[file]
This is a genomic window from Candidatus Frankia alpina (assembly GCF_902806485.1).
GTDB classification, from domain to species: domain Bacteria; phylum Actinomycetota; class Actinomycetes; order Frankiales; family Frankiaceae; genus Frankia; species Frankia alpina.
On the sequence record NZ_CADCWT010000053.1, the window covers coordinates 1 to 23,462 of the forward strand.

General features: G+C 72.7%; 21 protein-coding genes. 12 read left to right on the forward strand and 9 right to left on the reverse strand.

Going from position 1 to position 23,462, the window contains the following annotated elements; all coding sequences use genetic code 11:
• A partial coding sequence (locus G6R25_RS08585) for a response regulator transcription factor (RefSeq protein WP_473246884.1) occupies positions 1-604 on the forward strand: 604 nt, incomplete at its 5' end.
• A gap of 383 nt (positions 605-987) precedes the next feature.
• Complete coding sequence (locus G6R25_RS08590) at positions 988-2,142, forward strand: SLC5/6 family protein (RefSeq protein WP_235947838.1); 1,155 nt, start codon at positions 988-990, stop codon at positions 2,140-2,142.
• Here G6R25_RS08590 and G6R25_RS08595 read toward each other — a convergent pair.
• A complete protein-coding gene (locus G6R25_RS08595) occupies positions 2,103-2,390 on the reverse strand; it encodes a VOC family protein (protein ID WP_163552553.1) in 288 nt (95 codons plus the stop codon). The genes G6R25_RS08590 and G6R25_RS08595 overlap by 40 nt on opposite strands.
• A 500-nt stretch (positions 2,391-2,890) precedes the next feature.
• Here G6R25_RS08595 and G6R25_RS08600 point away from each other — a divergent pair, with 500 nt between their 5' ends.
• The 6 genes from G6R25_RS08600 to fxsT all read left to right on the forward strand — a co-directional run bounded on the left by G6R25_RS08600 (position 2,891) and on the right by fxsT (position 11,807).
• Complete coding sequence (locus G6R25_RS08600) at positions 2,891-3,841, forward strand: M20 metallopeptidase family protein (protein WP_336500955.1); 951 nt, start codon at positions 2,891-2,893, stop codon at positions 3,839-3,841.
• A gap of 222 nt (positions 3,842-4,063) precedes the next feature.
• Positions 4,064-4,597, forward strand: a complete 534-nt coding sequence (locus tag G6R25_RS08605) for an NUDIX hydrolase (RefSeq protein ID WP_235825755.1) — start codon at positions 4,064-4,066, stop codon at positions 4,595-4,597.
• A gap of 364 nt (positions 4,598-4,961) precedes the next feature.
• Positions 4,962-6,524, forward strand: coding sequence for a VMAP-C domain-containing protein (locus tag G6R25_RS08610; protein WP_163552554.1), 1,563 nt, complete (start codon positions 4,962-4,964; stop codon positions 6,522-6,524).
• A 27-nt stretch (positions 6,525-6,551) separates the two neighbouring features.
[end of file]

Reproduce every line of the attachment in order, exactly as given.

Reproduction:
This is a genomic window from Candidatus Frankia alpina (assembly GCF_902806485.1).
GTDB classification, from domain to species: domain Bacteria; phylum Actinomycetota; class Actinomycetes; order Frankiales; family Frankiaceae; genus Frankia; species Frankia alpina.
On the sequence record NZ_CADCWT010000053.1, the window covers coordinates 1 to 23,462 of the forward strand.

General features: G+C 72.7%; 21 protein-coding genes. 12 read left to right on the forward strand and 9 right to left on the reverse strand.

Going from position 1 to position 23,462, the window contains the following annotated elements; all coding sequences use genetic code 11:
• A partial coding sequence (locus G6R25_RS08585) for a response regulator transcription factor (RefSeq protein WP_473246884.1) occupies positions 1-604 on the forward strand: 604 nt, incomplete at its 5' end.
• A gap of 383 nt (positions 605-987) precedes the next feature.
• Complete coding sequence (locus G6R25_RS08590) at positions 988-2,142, forward strand: SLC5/6 family protein (RefSeq protein WP_235947838.1); 1,155 nt, start codon at positions 988-990, stop codon at positions 2,140-2,142.
• Here G6R25_RS08590 and G6R25_RS08595 read toward each other — a convergent pair.
• A complete protein-coding gene (locus G6R25_RS08595) occupies positions 2,103-2,390 on the reverse strand; it encodes a VOC family protein (protein ID WP_163552553.1) in 288 nt (95 codons plus the stop codon). The genes G6R25_RS08590 and G6R25_RS08595 overlap by 40 nt on opposite strands.
• A 500-nt stretch (positions 2,391-2,890) precedes the next feature.
• Here G6R25_RS08595 and G6R25_RS08600 point away from each other — a divergent pair, with 500 nt between their 5' ends.
• The 6 genes from G6R25_RS08600 to fxsT all read left to right on the forward strand — a co-directional run bounded on the left by G6R25_RS08600 (position 2,891) and on the right by fxsT (position 11,807).
• Complete coding sequence (locus G6R25_RS08600) at positions 2,891-3,841, forward strand: M20 metallopeptidase family protein (protein WP_336500955.1); 951 nt, start codon at positions 2,891-2,893, stop codon at positions 3,839-3,841.
• A gap of 222 nt (positions 3,842-4,063) precedes the next feature.
• Positions 4,064-4,597, forward strand: a complete 534-nt coding sequence (locus tag G6R25_RS08605) for an NUDIX hydrolase (RefSeq protein ID WP_235825755.1) — start codon at positions 4,064-4,066, stop codon at positions 4,595-4,597.
• A gap of 364 nt (positions 4,598-4,961) precedes the next feature.
• Positions 4,962-6,524, forward strand: coding sequence for a VMAP-C domain-containing protein (locus tag G6R25_RS08610; protein WP_163552554.1), 1,563 nt, complete (start codon positions 4,962-4,964; stop codon positions 6,522-6,524).
• A 27-nt stretch (positions 6,525-6,551) separates the two neighbouring features.